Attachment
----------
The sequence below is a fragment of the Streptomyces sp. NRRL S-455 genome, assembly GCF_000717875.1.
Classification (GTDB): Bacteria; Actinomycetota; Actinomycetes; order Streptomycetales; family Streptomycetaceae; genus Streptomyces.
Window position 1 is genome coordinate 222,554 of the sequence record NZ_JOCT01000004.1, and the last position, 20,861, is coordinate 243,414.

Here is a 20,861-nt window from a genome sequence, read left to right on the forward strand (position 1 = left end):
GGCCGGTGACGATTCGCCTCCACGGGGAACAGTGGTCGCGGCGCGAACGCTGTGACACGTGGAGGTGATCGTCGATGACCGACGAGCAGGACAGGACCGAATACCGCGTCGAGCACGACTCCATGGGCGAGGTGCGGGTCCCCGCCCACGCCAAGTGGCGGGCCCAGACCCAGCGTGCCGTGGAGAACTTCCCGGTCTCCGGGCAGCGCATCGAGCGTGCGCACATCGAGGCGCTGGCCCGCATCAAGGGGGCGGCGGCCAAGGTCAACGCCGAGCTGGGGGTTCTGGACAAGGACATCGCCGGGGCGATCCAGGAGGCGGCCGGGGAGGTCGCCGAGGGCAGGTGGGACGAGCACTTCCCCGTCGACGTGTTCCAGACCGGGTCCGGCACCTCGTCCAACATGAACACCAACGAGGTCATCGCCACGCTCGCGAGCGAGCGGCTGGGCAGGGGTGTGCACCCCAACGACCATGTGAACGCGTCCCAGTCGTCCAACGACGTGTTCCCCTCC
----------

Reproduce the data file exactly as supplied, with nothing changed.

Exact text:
The sequence below is a fragment of the Streptomyces sp. NRRL S-455 genome, assembly GCF_000717875.1.
Classification (GTDB): Bacteria; Actinomycetota; Actinomycetes; order Streptomycetales; family Streptomycetaceae; genus Streptomyces.
Window position 1 is genome coordinate 222,554 of the sequence record NZ_JOCT01000004.1, and the last position, 20,861, is coordinate 243,414.

Here is a 20,861-nt window from a genome sequence, read left to right on the forward strand (position 1 = left end):
GGCCGGTGACGATTCGCCTCCACGGGGAACAGTGGTCGCGGCGCGAACGCTGTGACACGTGGAGGTGATCGTCGATGACCGACGAGCAGGACAGGACCGAATACCGCGTCGAGCACGACTCCATGGGCGAGGTGCGGGTCCCCGCCCACGCCAAGTGGCGGGCCCAGACCCAGCGTGCCGTGGAGAACTTCCCGGTCTCCGGGCAGCGCATCGAGCGTGCGCACATCGAGGCGCTGGCCCGCATCAAGGGGGCGGCGGCCAAGGTCAACGCCGAGCTGGGGGTTCTGGACAAGGACATCGCCGGGGCGATCCAGGAGGCGGCCGGGGAGGTCGCCGAGGGCAGGTGGGACGAGCACTTCCCCGTCGACGTGTTCCAGACCGGGTCCGGCACCTCGTCCAACATGAACACCAACGAGGTCATCGCCACGCTCGCGAGCGAGCGGCTGGGCAGGGGTGTGCACCCCAACGACCATGTGAACGCGTCCCAGTCGTCCAACGACGTGTTCCCCTCC